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Ratings and Book Reviews (2 6 star ratings
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    Fiction - Rather Sad but thought provoking

    The Concubine’s Child by Carol Jones As I began to read this book I was afraid it might not hold my interest but at 3am in the morning, after being unable to stop reading, I decided that indeed it had caught and kept my interest after all. That said, it was a sad book that left me thinking that all of the women in the book seemed to have more sorrow than happiness in their lives. In 1930 Yu Lan is sold at sixteen to become a concubine thus dashing all her hopes and dreams of a happy life. The author then takes us to 2016 where we meet her great grandson Nick who seems to be longing for roots and the child his wife Sarah is not ready for. The story flips between the past and present weaving the life stories of the characters together seamlessly while painting their backgrounds and personalities with a vibrant if sometimes dark palette. All of my senses were engaged as well as my mind as I read of what is now Malaysia – past and present. I thought of the difficulties faced by each female character in the book and how she chose to deal with what she was facing. I thought of the relationships between the women and those that were part of their lives and then thought of the choices they made, why they made them and whether or not they would have been my own if I found myself in their situation. This was a multi-layered, thought provoking, rather depressing look at life with only a bit of hope given that the final characters in 2018 and beyond might lay their ghosts to rest and find their way to a happier future. Thank you to NetGalley and Aria-Head of Zeus for the ARC – This is my honest review. 4-5 Stars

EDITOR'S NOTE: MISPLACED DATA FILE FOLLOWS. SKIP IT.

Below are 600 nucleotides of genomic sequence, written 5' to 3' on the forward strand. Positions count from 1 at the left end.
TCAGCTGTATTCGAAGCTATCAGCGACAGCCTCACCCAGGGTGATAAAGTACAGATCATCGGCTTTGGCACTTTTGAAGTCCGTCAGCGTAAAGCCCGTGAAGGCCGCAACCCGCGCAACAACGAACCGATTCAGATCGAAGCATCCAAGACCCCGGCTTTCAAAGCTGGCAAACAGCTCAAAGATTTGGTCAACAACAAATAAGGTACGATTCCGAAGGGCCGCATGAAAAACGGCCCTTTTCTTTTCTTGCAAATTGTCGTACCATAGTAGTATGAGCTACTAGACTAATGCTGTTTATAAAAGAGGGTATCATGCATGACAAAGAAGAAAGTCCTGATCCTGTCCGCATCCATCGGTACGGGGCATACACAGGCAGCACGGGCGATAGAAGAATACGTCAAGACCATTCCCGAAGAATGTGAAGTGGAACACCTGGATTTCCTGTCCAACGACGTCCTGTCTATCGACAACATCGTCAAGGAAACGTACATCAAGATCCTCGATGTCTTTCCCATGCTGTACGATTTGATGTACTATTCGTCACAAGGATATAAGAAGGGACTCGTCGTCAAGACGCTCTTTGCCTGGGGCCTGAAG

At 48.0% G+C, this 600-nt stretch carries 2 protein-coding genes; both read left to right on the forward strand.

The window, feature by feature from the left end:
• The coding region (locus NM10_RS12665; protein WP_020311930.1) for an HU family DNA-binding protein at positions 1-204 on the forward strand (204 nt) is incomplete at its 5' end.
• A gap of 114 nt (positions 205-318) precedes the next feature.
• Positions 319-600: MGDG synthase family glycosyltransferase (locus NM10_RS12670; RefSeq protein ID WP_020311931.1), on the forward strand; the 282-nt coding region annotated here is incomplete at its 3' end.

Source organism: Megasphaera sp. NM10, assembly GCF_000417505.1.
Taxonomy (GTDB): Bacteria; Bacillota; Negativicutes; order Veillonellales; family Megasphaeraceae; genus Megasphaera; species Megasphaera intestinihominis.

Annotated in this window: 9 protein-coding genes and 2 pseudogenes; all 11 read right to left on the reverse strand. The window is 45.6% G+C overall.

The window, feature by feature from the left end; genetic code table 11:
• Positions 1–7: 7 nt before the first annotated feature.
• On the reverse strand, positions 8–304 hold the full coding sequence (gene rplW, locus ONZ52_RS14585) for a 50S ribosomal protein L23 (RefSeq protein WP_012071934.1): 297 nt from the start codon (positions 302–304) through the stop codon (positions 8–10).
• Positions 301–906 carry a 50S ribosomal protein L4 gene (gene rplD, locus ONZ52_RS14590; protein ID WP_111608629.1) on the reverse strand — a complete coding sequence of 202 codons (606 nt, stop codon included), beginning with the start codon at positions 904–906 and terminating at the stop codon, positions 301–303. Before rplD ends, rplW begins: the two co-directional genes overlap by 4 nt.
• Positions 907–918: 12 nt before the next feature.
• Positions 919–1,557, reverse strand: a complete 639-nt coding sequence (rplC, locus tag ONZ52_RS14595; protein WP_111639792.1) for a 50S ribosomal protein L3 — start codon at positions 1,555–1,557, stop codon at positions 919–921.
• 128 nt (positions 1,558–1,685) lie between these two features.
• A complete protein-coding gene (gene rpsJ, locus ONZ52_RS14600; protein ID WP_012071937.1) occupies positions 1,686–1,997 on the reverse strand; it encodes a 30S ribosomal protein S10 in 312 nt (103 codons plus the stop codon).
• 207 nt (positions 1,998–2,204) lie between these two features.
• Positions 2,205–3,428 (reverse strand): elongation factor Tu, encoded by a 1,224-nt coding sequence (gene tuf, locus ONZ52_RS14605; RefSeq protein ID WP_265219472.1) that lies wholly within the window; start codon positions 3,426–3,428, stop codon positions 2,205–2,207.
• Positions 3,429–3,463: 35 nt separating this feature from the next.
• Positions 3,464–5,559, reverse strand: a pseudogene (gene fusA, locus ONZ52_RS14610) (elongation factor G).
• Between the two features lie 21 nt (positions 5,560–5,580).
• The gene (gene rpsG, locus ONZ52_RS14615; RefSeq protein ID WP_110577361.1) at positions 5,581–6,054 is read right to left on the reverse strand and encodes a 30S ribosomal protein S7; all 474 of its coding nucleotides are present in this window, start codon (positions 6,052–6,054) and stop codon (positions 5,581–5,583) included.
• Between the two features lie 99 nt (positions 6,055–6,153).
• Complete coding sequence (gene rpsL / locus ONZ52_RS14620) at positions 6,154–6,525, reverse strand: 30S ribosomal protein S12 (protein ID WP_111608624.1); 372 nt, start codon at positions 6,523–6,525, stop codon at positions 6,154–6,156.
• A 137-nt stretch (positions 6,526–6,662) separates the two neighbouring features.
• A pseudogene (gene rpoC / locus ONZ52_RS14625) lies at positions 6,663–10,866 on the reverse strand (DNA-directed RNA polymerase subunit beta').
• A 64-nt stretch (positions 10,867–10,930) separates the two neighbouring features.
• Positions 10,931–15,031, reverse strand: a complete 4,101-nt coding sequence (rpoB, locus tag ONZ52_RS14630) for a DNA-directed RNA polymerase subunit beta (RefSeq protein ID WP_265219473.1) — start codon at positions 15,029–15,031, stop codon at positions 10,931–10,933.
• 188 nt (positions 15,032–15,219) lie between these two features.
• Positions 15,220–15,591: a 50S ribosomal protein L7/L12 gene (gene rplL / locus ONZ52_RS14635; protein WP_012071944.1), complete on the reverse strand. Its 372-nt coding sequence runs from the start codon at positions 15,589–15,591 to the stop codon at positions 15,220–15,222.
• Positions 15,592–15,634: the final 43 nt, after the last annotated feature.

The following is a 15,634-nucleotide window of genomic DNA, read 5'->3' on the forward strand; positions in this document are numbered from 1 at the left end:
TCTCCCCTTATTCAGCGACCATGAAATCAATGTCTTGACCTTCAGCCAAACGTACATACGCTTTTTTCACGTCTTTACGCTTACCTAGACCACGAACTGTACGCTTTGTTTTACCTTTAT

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    Somber, evocative, and poignant!

    The Concubine's Child is a compelling tale that sweeps you away to a country where money is power, freedom is often beyond reach, and the people are governed by the ancient superstitions, traditions, and spirituality that have been passed down and ingrained from generation to generation. The prose is vivid and rich. The characters are multi-layered, sympathetic, and vulnerable. The plot is well crafted and uses a back-and-forth, past/present style to unravel all the motivations, relationships, and personalities within it. And the story set in Malaysia during both the 1930s, as well as present day, is full of familial drama, heartbreak, lost love, jealousy, obsession, discord, mystique, culture, courage, grief, self-discovery, hope, solace, and survival. Overall, I would have to say that The Concubine's Child is a heart-wrenching tale that does an exceptional job of highlighting the indomitable spirit of women and their ability to face, endure, survive, and conquer any challenges, struggles, or tragedies that come their way.
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